The Nation's Pulse

I Take Bribes

Capitalizing on government mandates and the hidden costs of city life.

By 1.26.12

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Increasingly one gets the impression that he is living in a third-world country.

Last week I went to have my vehicle inspected as directed by the all-powerful Missouri Department of Revenue. Here in St. Louis the state has mandated our vehicles be inspected every year… or two. (It's confusing). This ensures a steady stream of cash flowing into the state's bottomless coffers. This also ensures that many residents never have their cars inspected since they cannot afford the fees and the cost of repairs.

I once attended traffic court after receiving an (in my opinion) undeserved moving violation. Like most experiences in the city, it was an eye opener. The courtroom was standing room only, but I seemed to be the only person in attendance who possessed a valid driver's license. Apparently, a great many drivers on our city streets are unlicensed. Who knew?

In my town, in order to get one's tags renewed your vehicle must pass an emissions test and a safety inspection. You must also show proof that you paid your property taxes, or, lacking any property, secure a waiver from the city assessor's office. All of this is preliminary to actually visiting the horror show that is the DMV. Such copious quantities of red tape would warm the heart of the mummified Lenin.

As with most government regulations the poor are most negatively impacted. The well-to-do can afford better vehicles which require less maintenance, while the poor end up with thousands of dollars in repairs. Worst case, they drive on expired tags, are arrested (many have warrants for previous driving violations), and go to jail, thereby losing their job, their income, their insurance, etc. I once had the tags stolen from my license plates. At the time, I couldn't imagine who would do such a thing. But now I know there is a very lucrative black market in stolen license plate tags. A driver may not have a valid driver's license, but for twenty bucks he can buy stolen tags, which may keep him from getting pulled over in the first place.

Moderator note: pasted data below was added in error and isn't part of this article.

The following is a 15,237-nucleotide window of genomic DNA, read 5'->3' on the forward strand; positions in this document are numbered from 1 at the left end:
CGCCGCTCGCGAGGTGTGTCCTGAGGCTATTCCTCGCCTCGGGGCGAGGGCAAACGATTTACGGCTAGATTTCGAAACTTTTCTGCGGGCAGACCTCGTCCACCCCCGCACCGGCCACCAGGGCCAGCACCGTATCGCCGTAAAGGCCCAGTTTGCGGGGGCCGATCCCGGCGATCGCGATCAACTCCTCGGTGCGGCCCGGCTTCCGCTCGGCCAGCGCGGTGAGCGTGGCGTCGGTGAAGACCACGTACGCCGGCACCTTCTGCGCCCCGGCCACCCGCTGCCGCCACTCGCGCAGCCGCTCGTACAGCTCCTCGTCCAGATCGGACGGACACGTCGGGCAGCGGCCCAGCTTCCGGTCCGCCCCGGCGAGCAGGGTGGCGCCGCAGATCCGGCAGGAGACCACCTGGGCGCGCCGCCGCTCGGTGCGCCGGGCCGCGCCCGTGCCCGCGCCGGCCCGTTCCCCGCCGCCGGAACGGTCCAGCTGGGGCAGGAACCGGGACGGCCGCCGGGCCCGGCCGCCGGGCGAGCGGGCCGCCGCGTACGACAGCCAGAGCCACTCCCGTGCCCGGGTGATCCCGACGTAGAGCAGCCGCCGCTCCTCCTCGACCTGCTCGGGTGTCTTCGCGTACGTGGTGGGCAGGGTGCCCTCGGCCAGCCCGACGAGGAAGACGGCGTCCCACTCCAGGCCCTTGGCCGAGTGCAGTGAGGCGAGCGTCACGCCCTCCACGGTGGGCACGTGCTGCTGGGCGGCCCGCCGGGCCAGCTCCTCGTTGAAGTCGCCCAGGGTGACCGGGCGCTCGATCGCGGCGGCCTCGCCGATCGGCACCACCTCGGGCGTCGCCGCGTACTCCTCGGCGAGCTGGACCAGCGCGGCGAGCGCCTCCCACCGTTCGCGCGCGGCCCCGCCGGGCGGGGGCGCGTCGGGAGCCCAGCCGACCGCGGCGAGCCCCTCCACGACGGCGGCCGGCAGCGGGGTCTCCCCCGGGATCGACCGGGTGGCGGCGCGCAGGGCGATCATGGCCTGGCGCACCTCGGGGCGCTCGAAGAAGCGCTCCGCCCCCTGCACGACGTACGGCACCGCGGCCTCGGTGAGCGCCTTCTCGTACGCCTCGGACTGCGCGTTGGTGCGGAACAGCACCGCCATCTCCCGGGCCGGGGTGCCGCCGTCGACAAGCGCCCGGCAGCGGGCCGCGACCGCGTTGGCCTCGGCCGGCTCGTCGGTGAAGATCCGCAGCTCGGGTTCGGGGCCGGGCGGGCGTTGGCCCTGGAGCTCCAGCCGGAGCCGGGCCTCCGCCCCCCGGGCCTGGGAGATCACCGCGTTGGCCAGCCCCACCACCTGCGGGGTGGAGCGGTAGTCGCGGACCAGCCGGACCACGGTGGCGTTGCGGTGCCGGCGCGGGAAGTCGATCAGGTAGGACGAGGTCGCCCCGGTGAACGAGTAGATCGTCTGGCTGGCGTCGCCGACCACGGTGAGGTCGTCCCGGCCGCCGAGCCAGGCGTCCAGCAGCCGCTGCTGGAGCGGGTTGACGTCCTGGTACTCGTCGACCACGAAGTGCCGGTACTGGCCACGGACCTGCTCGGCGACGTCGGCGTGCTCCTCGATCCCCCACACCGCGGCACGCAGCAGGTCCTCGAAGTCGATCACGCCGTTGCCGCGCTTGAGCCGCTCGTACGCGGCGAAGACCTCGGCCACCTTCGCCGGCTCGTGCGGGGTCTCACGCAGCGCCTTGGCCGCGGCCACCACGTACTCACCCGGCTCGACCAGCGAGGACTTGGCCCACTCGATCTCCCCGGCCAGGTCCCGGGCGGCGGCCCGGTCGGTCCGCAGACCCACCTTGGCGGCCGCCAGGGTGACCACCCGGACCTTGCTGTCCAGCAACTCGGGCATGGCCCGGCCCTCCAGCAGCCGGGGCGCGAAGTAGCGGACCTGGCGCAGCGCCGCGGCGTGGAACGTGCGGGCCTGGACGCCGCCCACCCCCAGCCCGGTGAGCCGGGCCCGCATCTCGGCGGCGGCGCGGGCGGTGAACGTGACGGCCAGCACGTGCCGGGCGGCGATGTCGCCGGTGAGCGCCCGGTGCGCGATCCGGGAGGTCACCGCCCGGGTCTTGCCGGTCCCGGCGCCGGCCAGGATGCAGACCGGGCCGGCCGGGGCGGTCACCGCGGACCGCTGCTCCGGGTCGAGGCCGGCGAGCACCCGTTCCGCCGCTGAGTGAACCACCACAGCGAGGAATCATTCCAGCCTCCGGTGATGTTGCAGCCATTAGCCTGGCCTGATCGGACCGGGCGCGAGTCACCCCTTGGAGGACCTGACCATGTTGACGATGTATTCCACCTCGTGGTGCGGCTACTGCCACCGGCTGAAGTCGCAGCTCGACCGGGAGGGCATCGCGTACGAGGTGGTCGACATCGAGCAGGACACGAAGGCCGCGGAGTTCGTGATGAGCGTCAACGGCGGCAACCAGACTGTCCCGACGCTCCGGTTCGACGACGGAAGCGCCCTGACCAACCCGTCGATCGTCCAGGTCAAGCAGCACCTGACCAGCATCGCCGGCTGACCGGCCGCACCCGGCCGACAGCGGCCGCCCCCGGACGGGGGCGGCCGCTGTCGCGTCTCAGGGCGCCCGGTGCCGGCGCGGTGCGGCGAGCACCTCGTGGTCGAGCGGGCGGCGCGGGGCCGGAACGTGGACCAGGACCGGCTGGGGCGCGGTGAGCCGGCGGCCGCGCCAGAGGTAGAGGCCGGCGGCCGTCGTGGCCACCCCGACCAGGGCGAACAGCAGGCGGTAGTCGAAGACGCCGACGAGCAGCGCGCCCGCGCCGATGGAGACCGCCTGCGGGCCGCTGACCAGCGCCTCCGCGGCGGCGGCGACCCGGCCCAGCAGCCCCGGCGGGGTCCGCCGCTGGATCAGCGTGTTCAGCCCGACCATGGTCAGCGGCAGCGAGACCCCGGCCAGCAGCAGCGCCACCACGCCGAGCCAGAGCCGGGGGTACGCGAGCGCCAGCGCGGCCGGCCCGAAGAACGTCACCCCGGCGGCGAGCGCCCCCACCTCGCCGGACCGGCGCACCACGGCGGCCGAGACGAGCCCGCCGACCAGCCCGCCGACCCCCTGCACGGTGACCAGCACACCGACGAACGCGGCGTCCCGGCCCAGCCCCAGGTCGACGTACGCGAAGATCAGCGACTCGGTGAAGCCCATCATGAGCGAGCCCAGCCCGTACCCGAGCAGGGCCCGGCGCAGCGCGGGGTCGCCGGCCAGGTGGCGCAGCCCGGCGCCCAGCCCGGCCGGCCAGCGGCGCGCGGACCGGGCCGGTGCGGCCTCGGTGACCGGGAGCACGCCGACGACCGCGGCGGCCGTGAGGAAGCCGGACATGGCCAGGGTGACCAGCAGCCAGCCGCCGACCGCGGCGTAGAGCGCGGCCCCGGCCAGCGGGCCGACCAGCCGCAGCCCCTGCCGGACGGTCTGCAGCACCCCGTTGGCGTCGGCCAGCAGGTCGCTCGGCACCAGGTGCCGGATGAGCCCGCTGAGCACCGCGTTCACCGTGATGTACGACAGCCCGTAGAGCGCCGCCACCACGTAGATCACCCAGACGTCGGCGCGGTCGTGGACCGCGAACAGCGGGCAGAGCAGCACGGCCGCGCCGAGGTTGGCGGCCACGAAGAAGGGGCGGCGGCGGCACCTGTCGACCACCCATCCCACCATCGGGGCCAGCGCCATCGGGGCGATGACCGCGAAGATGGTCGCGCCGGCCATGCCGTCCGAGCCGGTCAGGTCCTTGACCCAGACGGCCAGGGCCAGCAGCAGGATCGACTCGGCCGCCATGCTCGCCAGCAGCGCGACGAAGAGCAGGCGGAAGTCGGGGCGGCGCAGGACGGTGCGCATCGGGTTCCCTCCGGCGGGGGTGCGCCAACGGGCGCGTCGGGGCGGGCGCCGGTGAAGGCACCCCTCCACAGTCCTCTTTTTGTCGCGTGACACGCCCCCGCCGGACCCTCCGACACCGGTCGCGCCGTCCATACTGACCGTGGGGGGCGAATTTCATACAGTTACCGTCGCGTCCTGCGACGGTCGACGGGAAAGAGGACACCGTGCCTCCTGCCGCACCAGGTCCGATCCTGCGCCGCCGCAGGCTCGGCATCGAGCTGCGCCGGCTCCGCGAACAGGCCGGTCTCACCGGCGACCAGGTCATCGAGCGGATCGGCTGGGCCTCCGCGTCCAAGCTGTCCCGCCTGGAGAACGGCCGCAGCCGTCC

I HAD TAKEN A DAY off work in order to get the requisite inspections. Happily, there was a vehicle inspection shop right down the street from my house, a place covered with piscine symbolism. The fish were, no doubt, displayed to set one at ease, always an important consideration when negotiating the shady world of automobile repair. I paid the $36 for the inspections and waited.

I was fairly confident my old truck would pass. After all, I had passed both inspections only a year ago at a little shop north of St. Louis. This time, however, the inspector, a barrel shaped man with a bushy gray beard and long gray locks weaved into a French braid, informed me that my vehicle had failed the safety portion. I had a cracked windshield and the back tires needed replacing. We were easily talking $500. He said the vehicle had a lot of other problems he was letting slide.

I protested that my vehicle had had a cracked windshield last year, and it had easily passed inspection. "Look," I said, "I know my truck is a piece of crap, but I live in the ghetto. If I had a new vehicle it would be vandalized or stolen. New tires would likely be stolen too. The local thieves leave my beat-up old truck alone."

The inspector shrugged and said, "I tell my buddies that for fifty bucks I didn't see anything."

So that's how it is, I thought. I'd heard about such things, probably from New York City crime shows, but, being from a relatively small town, I had never actually been shaken down, extorted or asked for a bribe.

The inspector said I would have to come back in about three hours' time. That's how long it would normally take to install new tires and a replacement windshield.

I was already out $36. If I went to another inspection center I would have to pay an additional $36 for another inspection. And who was to say I would pass that one? But what really irked me, as much as being extorted, was that I had used one of my few remaining vacation days to get the new tags. And now half the day was gone, and I had accomplished nothing.

I drove around the south side of town till I located another inspection place. There I was told I could not be fitted in today. Come back tomorrow.

Did I pay the extortionist? My attorneys advise against saying. But I suspect many people do. It's the price of doing business in a third-world country. I mean an American city.

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About the Author
Christopher Orlet writes from St. Louis.